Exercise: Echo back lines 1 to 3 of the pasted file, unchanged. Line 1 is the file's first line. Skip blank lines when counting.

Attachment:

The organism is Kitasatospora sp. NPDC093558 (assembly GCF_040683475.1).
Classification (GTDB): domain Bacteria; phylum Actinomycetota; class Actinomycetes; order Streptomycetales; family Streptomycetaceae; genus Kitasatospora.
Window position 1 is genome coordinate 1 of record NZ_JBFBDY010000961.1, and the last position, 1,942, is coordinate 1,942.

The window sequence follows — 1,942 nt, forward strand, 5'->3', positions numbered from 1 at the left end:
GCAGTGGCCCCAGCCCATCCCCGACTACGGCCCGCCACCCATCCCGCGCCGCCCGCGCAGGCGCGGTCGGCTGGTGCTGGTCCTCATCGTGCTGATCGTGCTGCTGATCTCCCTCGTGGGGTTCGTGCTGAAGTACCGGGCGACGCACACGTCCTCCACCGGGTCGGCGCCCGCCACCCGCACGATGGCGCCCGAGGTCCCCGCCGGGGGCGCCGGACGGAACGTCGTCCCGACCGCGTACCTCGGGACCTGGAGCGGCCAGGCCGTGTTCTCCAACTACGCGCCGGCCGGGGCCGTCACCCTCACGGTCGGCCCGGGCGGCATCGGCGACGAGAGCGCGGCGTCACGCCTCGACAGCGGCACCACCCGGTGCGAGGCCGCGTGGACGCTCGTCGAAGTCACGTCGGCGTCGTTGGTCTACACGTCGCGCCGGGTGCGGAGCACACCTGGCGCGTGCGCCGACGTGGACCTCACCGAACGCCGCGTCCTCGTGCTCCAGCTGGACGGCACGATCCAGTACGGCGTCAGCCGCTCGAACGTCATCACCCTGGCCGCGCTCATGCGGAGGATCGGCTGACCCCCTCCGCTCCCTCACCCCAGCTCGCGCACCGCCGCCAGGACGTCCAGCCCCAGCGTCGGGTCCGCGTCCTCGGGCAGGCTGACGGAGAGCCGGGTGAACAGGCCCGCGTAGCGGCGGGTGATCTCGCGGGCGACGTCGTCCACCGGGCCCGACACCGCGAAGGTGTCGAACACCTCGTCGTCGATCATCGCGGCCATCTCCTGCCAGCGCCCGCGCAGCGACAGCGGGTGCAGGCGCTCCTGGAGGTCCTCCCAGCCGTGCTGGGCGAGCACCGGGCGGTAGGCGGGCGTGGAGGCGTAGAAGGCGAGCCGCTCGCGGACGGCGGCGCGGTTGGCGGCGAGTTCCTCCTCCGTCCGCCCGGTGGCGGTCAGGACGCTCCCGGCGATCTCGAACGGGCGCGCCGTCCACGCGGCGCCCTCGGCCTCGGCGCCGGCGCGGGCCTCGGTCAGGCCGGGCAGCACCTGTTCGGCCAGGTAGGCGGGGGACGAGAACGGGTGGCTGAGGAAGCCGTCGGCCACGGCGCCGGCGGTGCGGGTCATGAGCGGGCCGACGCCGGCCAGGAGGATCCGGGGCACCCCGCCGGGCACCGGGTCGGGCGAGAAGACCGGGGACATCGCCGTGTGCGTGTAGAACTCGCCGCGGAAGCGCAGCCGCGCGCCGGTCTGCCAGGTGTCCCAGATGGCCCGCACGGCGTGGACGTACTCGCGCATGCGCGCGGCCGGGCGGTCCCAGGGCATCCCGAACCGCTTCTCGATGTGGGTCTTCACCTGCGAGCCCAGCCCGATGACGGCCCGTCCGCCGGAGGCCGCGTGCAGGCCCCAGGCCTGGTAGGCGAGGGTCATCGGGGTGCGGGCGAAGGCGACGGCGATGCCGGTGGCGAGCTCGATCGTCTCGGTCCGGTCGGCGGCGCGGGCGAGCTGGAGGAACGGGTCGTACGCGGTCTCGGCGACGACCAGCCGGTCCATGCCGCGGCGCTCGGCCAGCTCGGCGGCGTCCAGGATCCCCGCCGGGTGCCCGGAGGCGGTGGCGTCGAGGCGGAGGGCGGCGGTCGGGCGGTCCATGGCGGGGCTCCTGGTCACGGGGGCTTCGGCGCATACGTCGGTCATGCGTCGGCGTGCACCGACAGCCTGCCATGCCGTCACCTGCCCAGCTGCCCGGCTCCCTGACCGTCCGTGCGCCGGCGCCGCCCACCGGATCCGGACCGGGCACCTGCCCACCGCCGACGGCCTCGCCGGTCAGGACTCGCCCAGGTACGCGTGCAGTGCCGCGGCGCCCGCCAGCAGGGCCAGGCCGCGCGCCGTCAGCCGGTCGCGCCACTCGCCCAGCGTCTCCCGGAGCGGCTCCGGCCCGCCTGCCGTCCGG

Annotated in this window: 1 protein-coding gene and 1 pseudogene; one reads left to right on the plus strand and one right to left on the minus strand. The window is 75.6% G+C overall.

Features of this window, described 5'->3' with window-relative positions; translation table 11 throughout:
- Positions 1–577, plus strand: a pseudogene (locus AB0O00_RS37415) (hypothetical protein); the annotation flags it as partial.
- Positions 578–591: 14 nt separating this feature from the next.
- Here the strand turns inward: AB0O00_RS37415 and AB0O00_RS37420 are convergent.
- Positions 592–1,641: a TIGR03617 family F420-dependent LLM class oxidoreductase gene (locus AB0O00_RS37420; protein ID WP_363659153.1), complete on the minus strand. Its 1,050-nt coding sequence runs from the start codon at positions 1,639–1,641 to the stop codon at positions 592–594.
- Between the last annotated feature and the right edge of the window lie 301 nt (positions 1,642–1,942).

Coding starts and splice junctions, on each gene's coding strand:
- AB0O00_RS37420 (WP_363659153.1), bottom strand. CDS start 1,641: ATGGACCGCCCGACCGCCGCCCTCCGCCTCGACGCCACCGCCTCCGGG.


The organism is Kitasatospora sp. NPDC093558 (assembly GCF_040683475.1).
Classification (GTDB): domain Bacteria; phylum Actinomycetota; class Actinomycetes; order Streptomycetales; family Streptomycetaceae; genus Kitasatospora.
Window position 1 is genome coordinate 1 of record NZ_JBFBDY010000961.1, and the last position, 1,942, is coordinate 1,942.